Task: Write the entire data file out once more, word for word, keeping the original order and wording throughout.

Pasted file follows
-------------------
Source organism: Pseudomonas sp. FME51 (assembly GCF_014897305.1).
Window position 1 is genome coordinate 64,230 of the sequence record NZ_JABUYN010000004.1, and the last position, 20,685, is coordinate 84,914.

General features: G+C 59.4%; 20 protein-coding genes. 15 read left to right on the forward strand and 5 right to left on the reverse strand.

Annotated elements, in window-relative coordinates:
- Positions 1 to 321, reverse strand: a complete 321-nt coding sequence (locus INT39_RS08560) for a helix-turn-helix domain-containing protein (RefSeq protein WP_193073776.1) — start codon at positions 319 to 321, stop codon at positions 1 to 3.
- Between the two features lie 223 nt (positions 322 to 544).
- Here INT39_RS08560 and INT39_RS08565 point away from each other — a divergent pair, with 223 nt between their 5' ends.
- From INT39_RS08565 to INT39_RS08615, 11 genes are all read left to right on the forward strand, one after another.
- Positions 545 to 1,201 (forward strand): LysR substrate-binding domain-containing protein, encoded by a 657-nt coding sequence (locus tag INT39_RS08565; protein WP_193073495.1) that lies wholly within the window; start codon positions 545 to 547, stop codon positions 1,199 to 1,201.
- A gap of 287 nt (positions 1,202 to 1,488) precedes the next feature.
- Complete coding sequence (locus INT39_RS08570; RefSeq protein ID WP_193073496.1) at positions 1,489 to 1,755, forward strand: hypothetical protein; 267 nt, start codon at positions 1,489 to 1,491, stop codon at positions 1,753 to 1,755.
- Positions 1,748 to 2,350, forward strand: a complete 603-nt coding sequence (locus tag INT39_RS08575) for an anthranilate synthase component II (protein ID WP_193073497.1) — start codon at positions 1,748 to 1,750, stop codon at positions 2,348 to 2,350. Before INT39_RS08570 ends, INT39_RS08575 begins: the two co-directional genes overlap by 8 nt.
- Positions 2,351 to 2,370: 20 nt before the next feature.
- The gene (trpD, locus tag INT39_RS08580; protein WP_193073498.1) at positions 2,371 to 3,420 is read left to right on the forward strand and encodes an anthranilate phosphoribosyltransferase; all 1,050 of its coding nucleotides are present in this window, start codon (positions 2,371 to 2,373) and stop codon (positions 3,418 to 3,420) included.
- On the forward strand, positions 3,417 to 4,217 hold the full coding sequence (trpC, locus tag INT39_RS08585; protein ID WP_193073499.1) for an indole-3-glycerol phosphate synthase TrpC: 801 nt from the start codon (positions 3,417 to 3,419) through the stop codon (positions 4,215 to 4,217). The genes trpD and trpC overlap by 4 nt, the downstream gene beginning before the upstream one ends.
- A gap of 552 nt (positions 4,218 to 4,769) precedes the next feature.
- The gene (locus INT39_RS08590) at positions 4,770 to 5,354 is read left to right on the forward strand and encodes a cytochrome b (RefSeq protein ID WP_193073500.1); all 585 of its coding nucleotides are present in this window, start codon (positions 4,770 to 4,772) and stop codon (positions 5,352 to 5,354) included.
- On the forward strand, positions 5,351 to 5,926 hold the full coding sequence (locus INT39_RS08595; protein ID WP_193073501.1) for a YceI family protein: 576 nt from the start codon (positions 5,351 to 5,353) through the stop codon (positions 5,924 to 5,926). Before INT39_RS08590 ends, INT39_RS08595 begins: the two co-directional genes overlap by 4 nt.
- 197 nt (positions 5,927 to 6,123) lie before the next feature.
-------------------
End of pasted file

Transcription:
Source organism: Pseudomonas sp. FME51 (assembly GCF_014897305.1).
Window position 1 is genome coordinate 64,230 of the sequence record NZ_JABUYN010000004.1, and the last position, 20,685, is coordinate 84,914.

General features: G+C 59.4%; 20 protein-coding genes. 15 read left to right on the forward strand and 5 right to left on the reverse strand.

Annotated elements, in window-relative coordinates:
- Positions 1 to 321, reverse strand: a complete 321-nt coding sequence (locus INT39_RS08560) for a helix-turn-helix domain-containing protein (RefSeq protein WP_193073776.1) — start codon at positions 319 to 321, stop codon at positions 1 to 3.
- Between the two features lie 223 nt (positions 322 to 544).
- Here INT39_RS08560 and INT39_RS08565 point away from each other — a divergent pair, with 223 nt between their 5' ends.
- From INT39_RS08565 to INT39_RS08615, 11 genes are all read left to right on the forward strand, one after another.
- Positions 545 to 1,201 (forward strand): LysR substrate-binding domain-containing protein, encoded by a 657-nt coding sequence (locus tag INT39_RS08565; protein WP_193073495.1) that lies wholly within the window; start codon positions 545 to 547, stop codon positions 1,199 to 1,201.
- A gap of 287 nt (positions 1,202 to 1,488) precedes the next feature.
- Complete coding sequence (locus INT39_RS08570; RefSeq protein ID WP_193073496.1) at positions 1,489 to 1,755, forward strand: hypothetical protein; 267 nt, start codon at positions 1,489 to 1,491, stop codon at positions 1,753 to 1,755.
- Positions 1,748 to 2,350, forward strand: a complete 603-nt coding sequence (locus tag INT39_RS08575) for an anthranilate synthase component II (protein ID WP_193073497.1) — start codon at positions 1,748 to 1,750, stop codon at positions 2,348 to 2,350. Before INT39_RS08570 ends, INT39_RS08575 begins: the two co-directional genes overlap by 8 nt.
- Positions 2,351 to 2,370: 20 nt before the next feature.
- The gene (trpD, locus tag INT39_RS08580; protein WP_193073498.1) at positions 2,371 to 3,420 is read left to right on the forward strand and encodes an anthranilate phosphoribosyltransferase; all 1,050 of its coding nucleotides are present in this window, start codon (positions 2,371 to 2,373) and stop codon (positions 3,418 to 3,420) included.
- On the forward strand, positions 3,417 to 4,217 hold the full coding sequence (trpC, locus tag INT39_RS08585; protein ID WP_193073499.1) for an indole-3-glycerol phosphate synthase TrpC: 801 nt from the start codon (positions 3,417 to 3,419) through the stop codon (positions 4,215 to 4,217). The genes trpD and trpC overlap by 4 nt, the downstream gene beginning before the upstream one ends.
- A gap of 552 nt (positions 4,218 to 4,769) precedes the next feature.
- The gene (locus INT39_RS08590) at positions 4,770 to 5,354 is read left to right on the forward strand and encodes a cytochrome b (RefSeq protein ID WP_193073500.1); all 585 of its coding nucleotides are present in this window, start codon (positions 4,770 to 4,772) and stop codon (positions 5,352 to 5,354) included.
- On the forward strand, positions 5,351 to 5,926 hold the full coding sequence (locus INT39_RS08595; protein ID WP_193073501.1) for a YceI family protein: 576 nt from the start codon (positions 5,351 to 5,353) through the stop codon (positions 5,924 to 5,926). Before INT39_RS08590 ends, INT39_RS08595 begins: the two co-directional genes overlap by 4 nt.
- 197 nt (positions 5,927 to 6,123) lie before the next feature.